Ever since mortgage rates began to move lower, Black Knight has devoted a big portion of its Mortgage Monitor, a monthly report on loan performance and other mortgage issues, to tracking the ebb and flow of the refinanceable loan population.  The company defines refinanceable as a loan where the borrower can qualify for a new loan with a credit score of 720 or higher and a maximum of an 80 percent loan to value (LTV) ratio AND could shave at least 75 basis points off of their current loan through refinancing.  

The company put the refinanceable population at 8.2 million in June. At the end of that month rates stabilized at around 3.75 percent and the most recent Monitor, published this past Monday only mentioned the refinanceable population in passing.  But Thursday Freddie Mac's weekly published report on interest rates noted a 15-basis point decline in the 30-year rate and Black Knight's analysts got out their calculators to provide a quick update.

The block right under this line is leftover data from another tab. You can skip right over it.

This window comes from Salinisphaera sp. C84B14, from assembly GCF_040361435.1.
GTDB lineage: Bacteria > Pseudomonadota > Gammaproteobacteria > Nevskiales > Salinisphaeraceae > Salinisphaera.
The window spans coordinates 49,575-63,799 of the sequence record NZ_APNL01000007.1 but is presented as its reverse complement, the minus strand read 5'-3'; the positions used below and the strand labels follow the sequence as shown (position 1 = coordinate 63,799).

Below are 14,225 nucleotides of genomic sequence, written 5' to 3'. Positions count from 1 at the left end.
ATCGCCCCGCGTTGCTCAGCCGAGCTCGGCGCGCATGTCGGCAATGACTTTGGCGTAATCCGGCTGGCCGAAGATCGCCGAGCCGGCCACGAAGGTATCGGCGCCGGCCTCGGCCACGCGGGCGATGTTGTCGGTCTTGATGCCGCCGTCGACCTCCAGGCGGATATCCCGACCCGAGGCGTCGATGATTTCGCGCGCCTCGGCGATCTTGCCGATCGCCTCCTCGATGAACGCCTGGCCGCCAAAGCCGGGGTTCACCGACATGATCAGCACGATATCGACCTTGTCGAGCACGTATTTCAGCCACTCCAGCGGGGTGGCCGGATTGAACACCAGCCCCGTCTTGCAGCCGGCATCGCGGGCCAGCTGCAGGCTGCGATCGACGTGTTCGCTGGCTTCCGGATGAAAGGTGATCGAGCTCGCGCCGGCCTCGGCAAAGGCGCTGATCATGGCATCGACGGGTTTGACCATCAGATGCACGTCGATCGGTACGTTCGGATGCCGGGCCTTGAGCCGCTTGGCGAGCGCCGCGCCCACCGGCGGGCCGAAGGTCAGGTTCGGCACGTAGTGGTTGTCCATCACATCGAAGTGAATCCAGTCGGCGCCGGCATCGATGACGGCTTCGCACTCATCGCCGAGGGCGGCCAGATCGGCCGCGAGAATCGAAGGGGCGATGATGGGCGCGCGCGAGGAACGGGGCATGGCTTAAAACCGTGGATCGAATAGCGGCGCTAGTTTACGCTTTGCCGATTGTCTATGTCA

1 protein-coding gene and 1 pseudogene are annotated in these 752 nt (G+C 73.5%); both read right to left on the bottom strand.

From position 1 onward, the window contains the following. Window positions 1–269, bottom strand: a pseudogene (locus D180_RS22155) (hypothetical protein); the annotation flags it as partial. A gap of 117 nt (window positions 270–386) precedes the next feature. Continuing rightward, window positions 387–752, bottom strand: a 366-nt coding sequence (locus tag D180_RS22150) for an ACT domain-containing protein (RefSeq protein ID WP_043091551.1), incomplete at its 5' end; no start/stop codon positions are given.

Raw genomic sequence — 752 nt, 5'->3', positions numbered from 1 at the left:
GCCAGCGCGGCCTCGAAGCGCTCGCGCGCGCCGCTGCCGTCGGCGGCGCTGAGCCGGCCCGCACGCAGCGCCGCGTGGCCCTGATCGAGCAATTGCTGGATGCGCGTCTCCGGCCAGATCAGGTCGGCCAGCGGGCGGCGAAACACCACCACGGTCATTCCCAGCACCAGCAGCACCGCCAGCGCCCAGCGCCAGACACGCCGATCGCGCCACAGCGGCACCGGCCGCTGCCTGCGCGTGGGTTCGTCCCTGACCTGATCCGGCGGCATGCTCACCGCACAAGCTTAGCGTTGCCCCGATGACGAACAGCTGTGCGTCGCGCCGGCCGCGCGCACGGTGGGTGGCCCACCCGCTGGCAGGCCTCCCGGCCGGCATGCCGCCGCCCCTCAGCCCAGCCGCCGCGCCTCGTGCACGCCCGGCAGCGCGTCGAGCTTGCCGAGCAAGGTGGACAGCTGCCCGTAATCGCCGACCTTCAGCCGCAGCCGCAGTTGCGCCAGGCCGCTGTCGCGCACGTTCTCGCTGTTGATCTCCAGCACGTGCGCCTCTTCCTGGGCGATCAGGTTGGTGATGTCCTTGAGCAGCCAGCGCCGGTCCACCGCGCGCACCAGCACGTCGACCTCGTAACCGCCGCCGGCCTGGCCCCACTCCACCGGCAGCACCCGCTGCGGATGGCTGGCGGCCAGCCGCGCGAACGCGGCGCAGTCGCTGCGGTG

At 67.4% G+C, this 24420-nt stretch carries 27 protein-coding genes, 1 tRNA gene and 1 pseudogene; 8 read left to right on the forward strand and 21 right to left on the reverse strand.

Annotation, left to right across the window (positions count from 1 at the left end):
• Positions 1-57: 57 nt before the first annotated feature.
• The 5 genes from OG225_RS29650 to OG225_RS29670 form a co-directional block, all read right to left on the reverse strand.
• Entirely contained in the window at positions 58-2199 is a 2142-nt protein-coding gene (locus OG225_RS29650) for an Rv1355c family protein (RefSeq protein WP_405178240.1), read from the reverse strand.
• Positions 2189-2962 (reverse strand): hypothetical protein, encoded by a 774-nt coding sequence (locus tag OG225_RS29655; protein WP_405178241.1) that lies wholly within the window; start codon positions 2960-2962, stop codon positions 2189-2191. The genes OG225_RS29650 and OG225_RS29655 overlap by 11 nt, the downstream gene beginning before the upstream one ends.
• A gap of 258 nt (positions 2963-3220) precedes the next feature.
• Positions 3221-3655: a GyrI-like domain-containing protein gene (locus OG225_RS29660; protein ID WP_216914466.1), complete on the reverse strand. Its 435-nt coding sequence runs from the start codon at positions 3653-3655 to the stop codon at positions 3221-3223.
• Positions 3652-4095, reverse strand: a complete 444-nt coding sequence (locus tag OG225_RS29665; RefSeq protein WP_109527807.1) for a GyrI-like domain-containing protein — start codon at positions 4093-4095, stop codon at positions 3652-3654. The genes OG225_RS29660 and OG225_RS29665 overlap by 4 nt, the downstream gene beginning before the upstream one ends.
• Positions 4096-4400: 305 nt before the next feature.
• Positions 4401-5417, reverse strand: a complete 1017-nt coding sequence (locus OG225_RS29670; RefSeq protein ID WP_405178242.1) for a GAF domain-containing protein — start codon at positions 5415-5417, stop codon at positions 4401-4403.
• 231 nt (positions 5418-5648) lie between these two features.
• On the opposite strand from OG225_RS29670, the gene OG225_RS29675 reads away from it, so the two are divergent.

The company says the latest rate dip added another 1.5 million borrowers to the pool, bringing it to 9.7 million who could benefit from refinancing. Those homeowners would save an average of $267 per month on their mortgage payment and, if all of them did refinance, it would put $2.6 billion of discretionary income back into the economy every month. This, they say, "is the most refi candidates we've seen based on our broad-based, albeit conservative, eligibility criteria."

The credit score and LTV assumptions upon which Black Knight anchors its estimates are, they say, conservative by design.  Widen them out and the number increases dramatically.  Keep in mind, they say, that there are non-cash-out refinancing products for borrowers with LTV's as high as 95 percent and there are also loans available for borrowers with credit scores as low as 680, even lower with reserve requirements. With those broader criteria, the refinancing pool could be as large as 20 million loans.